While Bitwig is now about halfway through its second version, it’s still the ‘new kid on the block’ when you compare it to DAWs with decades of development and pedigree. If I’m encountering a new DAW (or even if I’ve been ‘away’ from one for a while) I often find the best way to learn the character of the software is to write, record, and/or produce a track using only the included built-in effects. You can learn a lot about workflow that way, you can see what the software engineers deem as ‘front and center’ features, and you can really understand the ‘sound’ of a DAW a lot better. This month, I created a short segment using only instruments and effects that are included with Bitwig as of version 2.3, let’s take a listen and check it out.
I knew I was going to want to make use of Phase 4 after playing with it a lot at NAMM, so when I was laying down a drum track I thought it would be a good idea to go with something electronic. Bitwig’s included drum machine is called…. Drum Machine. Points for clarity, I guess!
Drum Machine has a few built in effects that you can access without having to add any other devices, so I laid down a quick pattern and gave it a bit of built in delay. I was happy enough with the sound as a starting point, but I wanted to mod it up a bit, and it also sounded kind of ‘small’ without any ambiance.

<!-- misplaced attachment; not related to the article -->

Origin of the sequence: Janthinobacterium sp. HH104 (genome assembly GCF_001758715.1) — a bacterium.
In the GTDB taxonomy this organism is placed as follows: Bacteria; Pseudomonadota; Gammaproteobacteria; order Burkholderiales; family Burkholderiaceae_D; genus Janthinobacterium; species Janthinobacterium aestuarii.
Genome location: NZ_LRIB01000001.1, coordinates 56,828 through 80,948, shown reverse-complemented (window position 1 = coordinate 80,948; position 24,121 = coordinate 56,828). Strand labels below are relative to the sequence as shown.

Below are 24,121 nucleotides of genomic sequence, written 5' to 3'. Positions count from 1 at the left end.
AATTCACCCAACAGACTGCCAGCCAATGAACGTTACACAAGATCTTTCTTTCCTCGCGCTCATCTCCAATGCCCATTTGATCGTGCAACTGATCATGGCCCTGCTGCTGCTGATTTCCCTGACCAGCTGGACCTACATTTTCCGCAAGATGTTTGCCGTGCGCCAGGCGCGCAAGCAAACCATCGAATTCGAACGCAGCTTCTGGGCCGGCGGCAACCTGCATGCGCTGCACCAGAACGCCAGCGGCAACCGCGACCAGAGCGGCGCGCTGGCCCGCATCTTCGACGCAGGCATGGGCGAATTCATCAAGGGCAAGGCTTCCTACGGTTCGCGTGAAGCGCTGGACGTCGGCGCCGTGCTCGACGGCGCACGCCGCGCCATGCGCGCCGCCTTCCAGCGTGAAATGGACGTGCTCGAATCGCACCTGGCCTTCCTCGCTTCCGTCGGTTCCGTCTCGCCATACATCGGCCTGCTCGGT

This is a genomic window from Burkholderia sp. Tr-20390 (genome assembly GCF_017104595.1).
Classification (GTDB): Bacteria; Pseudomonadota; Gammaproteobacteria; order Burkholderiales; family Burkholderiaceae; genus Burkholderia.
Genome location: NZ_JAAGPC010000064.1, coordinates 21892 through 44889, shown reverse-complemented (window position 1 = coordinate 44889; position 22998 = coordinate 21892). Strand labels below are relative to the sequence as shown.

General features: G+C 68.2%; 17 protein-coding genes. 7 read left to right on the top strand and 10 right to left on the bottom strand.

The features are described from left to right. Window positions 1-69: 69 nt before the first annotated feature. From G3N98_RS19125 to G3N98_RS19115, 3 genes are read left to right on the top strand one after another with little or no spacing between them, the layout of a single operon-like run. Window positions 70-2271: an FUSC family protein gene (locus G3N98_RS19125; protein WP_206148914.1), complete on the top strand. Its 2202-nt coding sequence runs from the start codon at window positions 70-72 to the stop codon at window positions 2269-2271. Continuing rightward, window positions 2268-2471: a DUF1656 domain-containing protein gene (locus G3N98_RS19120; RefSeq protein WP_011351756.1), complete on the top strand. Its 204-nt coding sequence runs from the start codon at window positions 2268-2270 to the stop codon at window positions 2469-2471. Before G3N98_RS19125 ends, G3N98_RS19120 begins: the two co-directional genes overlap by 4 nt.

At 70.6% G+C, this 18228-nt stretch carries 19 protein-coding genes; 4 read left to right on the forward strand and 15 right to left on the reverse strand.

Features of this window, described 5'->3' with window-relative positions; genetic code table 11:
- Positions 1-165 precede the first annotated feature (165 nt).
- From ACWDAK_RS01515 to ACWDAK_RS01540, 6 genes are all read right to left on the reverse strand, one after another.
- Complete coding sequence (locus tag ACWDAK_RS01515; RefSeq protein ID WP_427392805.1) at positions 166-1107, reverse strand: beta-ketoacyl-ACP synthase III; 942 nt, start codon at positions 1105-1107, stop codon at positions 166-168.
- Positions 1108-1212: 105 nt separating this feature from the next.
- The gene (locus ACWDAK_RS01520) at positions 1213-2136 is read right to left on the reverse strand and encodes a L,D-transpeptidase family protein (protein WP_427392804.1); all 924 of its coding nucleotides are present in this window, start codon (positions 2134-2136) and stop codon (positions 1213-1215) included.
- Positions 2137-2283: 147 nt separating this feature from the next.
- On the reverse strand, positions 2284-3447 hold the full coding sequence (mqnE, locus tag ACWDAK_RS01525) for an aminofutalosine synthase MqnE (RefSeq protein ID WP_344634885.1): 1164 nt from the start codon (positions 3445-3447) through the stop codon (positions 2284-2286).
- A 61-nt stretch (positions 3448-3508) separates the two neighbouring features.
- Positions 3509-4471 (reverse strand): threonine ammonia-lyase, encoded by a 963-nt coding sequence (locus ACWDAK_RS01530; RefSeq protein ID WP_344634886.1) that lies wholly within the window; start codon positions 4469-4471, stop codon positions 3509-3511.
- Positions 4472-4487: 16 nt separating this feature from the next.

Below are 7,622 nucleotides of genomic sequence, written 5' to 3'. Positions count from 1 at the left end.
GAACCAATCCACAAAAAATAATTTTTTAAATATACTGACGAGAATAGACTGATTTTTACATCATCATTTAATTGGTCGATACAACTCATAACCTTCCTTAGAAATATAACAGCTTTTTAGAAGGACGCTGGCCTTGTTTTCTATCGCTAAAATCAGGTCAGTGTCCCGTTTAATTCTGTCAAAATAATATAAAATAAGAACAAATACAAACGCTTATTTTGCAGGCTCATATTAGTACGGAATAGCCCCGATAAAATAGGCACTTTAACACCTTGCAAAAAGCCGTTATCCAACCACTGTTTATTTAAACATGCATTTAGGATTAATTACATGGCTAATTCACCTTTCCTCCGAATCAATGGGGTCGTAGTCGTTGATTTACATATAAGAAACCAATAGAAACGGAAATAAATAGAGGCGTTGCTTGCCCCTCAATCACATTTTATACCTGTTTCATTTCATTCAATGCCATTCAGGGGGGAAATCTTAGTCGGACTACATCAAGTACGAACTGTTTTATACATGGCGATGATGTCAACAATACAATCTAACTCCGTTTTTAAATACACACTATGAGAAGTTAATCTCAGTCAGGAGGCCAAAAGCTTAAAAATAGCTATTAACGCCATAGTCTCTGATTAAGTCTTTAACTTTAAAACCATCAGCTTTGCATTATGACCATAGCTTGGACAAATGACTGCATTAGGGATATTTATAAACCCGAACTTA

Drums with flanger
Bitwig’s Flanger effect is dead simple, with an LFO/Frequency control, Time and Feedback all front and center. After dialing in a slower rotating flange, I tweaked the width to make it span the sound field a bit more and then adjusted the Mix knob to make it fairly wet. If you’re gonna do it, go all in, I suppose! Bitwig’s Reverb effect helped to add the ‘bigness’ I was looking for and make the loop sound a bit more ‘stadium’.
I had an idea for a bass line, so I grabbed my trusty Fender P-bass. I didn’t want to go the easy route (at least for a keyboardist like myself) and use a synth bass because I wanted to really see what Bitwig could do for a traditional bass guitar. Bass guitar can often be the ‘forgotten stepchild’ of a DAW and the offerings can sometimes be less than stellar.
I played in a simple descending line and began to get to work. First up, I added the Amp plugin. This plugin has settings for both guitar and bass. I wanted the bass to sound like it was going through an amp, but this was also going to be an electric track so I really wanted it to have some drive and edge. I loaded up a bass preset with bass amp simulation, then adjusted the drive knob to give it some more grit. Tweaking the amp’s ‘bias’ simulation can also make the amp sim feel like it’s running hotter, so that helped to make the bass sound less jazzy and more razzy (sorry, a little dad humor snuck in there). I used the reverb plugin once again, this time with a smaller room size and less in the mix just to give it some ambiance. I find that helps to make the simulated amp sound more convincing.